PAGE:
The Florida State Legislature is considering a bill, HB 7005, that will restructure state unemployment insurance benefits.
By "restructure" we mean "cut back". (This is the same state that wanted to require its unemployed to perform mandatory volunteer service in exchange for benefits.) Key features of the bill:
- State unemployment benefits would be cut from 26 to 20 weeks.
- If Florida's unemployment rate drops to 5%, the state would limit benefits to 12 weeks.
- Employers will have new authority to challenge a fired or laid-off worker's claim.
Let's focus on issue 2: the state is proposing to tie unemployment benefits to the state's unemployment rate. As the unemployment rate goes down, so do benefits.
You can see where the case could be made: if the demand for workers creates a "full employment" situation (which is typically defined as 3-4% unemployment), then the odds of a worker finding a replacement job increase and the need for a full maximum of 26 weeks of unemployment benefits would decrease.
It would be nice to see if the legislators arrived at the 5 percent/12-week figures based on studies of past business cycles, but what's more important is this:
By making the argument that unemployment benefits can be reduced when unemployment is low, the Florida state legislature is also arguing for the converse: that unemployment benefits can be extended when unemployment is high.
That point alone should argue against cutting back the maximum limit on benefits by six weeks, or 23% - currently, Florida had the nation's third-highest unemployment rate at 11.9%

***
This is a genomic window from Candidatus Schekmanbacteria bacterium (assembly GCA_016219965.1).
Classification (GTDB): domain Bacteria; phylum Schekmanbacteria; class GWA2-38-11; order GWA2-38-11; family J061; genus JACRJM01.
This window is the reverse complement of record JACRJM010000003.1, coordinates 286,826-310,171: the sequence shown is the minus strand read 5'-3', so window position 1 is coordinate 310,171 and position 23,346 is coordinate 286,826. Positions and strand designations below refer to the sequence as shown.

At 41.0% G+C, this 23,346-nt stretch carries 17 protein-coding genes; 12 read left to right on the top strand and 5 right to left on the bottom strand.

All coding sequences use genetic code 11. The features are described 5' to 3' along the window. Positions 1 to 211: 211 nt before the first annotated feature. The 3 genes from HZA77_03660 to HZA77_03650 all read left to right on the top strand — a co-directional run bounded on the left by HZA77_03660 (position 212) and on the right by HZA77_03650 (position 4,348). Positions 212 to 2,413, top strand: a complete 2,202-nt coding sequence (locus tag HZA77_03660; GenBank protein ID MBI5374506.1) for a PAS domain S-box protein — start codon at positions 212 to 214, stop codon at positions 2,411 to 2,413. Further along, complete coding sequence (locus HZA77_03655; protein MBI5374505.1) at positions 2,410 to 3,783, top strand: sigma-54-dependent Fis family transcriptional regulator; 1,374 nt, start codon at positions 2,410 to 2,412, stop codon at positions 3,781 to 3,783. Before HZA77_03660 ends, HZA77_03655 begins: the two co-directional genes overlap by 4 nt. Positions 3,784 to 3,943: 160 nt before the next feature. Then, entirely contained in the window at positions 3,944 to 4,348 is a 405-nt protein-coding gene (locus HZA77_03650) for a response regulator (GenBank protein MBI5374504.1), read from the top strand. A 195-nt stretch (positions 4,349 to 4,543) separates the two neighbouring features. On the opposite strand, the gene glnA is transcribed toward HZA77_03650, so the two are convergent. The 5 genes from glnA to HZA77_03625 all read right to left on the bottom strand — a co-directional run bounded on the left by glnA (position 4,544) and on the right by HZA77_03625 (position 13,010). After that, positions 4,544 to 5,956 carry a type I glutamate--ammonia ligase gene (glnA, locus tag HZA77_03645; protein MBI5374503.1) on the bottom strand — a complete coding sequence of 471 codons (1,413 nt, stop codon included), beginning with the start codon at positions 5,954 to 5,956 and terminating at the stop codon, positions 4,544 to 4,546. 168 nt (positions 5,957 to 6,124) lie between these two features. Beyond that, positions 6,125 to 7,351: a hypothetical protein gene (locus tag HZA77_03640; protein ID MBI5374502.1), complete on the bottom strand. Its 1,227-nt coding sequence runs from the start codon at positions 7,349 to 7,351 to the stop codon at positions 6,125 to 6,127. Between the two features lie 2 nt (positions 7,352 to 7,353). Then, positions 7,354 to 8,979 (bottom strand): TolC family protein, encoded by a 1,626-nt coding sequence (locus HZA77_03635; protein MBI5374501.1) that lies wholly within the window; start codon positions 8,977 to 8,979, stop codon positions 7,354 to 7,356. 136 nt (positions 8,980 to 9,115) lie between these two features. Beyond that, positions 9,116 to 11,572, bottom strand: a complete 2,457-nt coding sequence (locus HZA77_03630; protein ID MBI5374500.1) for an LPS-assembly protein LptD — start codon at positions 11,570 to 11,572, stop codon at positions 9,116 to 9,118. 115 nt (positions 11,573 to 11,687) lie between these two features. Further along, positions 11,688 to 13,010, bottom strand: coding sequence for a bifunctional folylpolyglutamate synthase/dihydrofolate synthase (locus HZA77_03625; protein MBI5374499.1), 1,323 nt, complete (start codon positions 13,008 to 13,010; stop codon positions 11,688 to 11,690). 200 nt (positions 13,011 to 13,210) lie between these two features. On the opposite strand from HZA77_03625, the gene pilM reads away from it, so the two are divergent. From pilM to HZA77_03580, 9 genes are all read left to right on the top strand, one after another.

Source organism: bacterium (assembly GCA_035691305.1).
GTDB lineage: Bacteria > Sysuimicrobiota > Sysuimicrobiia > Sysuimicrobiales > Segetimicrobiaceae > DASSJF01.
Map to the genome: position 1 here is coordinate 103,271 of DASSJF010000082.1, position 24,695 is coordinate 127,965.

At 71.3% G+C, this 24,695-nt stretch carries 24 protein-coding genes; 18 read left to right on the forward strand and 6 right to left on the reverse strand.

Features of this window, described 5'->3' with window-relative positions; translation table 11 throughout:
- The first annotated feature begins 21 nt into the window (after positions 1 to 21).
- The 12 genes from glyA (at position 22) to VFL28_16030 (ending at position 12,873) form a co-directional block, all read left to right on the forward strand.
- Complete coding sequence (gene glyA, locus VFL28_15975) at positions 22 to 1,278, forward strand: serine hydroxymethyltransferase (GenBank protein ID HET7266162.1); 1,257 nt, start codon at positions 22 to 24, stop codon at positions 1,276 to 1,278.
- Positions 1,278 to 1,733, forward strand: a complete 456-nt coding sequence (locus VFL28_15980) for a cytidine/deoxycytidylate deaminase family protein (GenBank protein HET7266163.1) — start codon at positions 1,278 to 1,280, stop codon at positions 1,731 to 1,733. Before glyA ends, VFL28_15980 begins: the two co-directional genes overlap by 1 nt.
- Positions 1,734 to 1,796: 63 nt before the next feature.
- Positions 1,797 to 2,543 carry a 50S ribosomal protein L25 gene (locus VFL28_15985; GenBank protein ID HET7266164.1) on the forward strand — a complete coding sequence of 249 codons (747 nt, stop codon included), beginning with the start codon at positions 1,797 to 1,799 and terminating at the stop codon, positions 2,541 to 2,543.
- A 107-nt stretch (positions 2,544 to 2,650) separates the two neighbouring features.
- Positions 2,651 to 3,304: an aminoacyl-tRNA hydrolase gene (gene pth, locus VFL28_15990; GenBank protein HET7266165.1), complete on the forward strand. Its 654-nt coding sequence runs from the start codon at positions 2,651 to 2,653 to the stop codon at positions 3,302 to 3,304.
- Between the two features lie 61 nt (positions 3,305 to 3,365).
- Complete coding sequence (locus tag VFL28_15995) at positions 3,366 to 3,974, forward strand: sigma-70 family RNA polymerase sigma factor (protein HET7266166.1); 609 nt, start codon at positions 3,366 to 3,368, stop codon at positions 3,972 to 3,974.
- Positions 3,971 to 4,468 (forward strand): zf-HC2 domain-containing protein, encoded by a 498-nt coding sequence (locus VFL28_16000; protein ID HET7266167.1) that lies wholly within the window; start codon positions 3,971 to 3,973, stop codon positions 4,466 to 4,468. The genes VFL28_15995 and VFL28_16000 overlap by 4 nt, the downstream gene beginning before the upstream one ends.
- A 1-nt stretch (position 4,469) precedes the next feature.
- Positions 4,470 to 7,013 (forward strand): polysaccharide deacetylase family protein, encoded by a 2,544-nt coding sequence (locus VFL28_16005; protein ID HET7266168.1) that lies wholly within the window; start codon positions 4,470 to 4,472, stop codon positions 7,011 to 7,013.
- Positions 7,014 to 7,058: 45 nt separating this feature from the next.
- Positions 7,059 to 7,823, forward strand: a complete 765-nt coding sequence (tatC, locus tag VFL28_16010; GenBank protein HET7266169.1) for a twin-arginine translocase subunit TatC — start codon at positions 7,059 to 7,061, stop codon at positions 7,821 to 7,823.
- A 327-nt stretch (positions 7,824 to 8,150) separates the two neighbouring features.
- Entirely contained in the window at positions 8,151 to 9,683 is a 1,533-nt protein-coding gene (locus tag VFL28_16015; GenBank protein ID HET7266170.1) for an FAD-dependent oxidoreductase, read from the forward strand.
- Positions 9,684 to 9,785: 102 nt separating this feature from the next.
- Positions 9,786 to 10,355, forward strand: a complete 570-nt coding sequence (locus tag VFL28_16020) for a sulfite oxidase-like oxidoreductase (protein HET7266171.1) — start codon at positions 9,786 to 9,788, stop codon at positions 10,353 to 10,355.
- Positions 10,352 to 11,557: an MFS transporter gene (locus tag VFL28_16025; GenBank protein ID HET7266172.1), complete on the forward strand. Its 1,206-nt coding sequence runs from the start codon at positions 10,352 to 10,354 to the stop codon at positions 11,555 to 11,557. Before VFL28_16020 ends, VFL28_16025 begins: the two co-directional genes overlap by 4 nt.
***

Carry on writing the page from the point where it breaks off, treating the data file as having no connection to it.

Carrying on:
The argument that both advocates and opponents are making is actually quite similar: unemployment benefits should be targeted and temporary.
Opponents frame the issue in terms of time, however, and argue that 99 weeks should suffice for everyone. Why, exactly? What's so special about 99 weeks? Do opponents understand that benefits are already tied to unemployment rates? The EB program is either 13 or 20 weeks, based on a state's unemployment rate. Likewise, the EUC program uses multiple tiers of benefits, also tied to a state's unemployment rate. The higher the rate, the longer the benefits last, as seen here:
Advocates, on the other hand, argue that as long as the unemployment crisis exists, and as long as the demand for workers remains at historically low levels, the need for the financial lifeline of unemployment benefits also exists. In fact, the need for that lifeline is greater when times are bad, like now. H. R. 589 simply acknowledges a plainly evident fact: that the unemployment crisis is still with us, and because of that, the need to extend the financial lifeline of unemployment benefits is just as strong today after 99 weeks than it is before that arbitrary period.